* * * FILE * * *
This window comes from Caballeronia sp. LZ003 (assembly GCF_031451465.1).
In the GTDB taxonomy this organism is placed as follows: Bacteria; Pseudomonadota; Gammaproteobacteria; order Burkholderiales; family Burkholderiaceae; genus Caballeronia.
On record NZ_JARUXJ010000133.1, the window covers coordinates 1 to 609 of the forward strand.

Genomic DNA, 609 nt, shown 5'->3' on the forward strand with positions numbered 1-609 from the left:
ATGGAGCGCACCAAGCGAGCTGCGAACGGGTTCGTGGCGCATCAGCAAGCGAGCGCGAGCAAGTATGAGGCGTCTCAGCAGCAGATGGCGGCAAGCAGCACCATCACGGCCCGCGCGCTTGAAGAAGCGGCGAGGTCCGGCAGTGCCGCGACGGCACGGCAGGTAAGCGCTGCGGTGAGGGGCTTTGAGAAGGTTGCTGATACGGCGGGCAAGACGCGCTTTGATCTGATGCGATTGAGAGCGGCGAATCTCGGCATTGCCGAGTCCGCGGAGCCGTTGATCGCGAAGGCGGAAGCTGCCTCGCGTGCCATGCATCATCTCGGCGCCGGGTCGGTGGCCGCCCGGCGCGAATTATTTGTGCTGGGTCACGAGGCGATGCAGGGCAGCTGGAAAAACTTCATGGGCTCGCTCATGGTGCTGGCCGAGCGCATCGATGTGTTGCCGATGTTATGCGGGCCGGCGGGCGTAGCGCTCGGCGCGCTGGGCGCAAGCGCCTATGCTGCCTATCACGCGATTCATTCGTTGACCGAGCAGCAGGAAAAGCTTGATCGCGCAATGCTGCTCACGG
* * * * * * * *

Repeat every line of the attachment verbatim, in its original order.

This window comes from Caballeronia sp. LZ003 (assembly GCF_031451465.1).
In the GTDB taxonomy this organism is placed as follows: Bacteria; Pseudomonadota; Gammaproteobacteria; order Burkholderiales; family Burkholderiaceae; genus Caballeronia.
On record NZ_JARUXJ010000133.1, the window covers coordinates 1 to 609 of the forward strand.

Genomic DNA, 609 nt, shown 5'->3' on the forward strand with positions numbered 1-609 from the left:
ATGGAGCGCACCAAGCGAGCTGCGAACGGGTTCGTGGCGCATCAGCAAGCGAGCGCGAGCAAGTATGAGGCGTCTCAGCAGCAGATGGCGGCAAGCAGCACCATCACGGCCCGCGCGCTTGAAGAAGCGGCGAGGTCCGGCAGTGCCGCGACGGCACGGCAGGTAAGCGCTGCGGTGAGGGGCTTTGAGAAGGTTGCTGATACGGCGGGCAAGACGCGCTTTGATCTGATGCGATTGAGAGCGGCGAATCTCGGCATTGCCGAGTCCGCGGAGCCGTTGATCGCGAAGGCGGAAGCTGCCTCGCGTGCCATGCATCATCTCGGCGCCGGGTCGGTGGCCGCCCGGCGCGAATTATTTGTGCTGGGTCACGAGGCGATGCAGGGCAGCTGGAAAAACTTCATGGGCTCGCTCATGGTGCTGGCCGAGCGCATCGATGTGTTGCCGATGTTATGCGGGCCGGCGGGCGTAGCGCTCGGCGCGCTGGGCGCAAGCGCCTATGCTGCCTATCACGCGATTCATTCGTTGACCGAGCAGCAGGAAAAGCTTGATCGCGCAATGCTGCTCACGG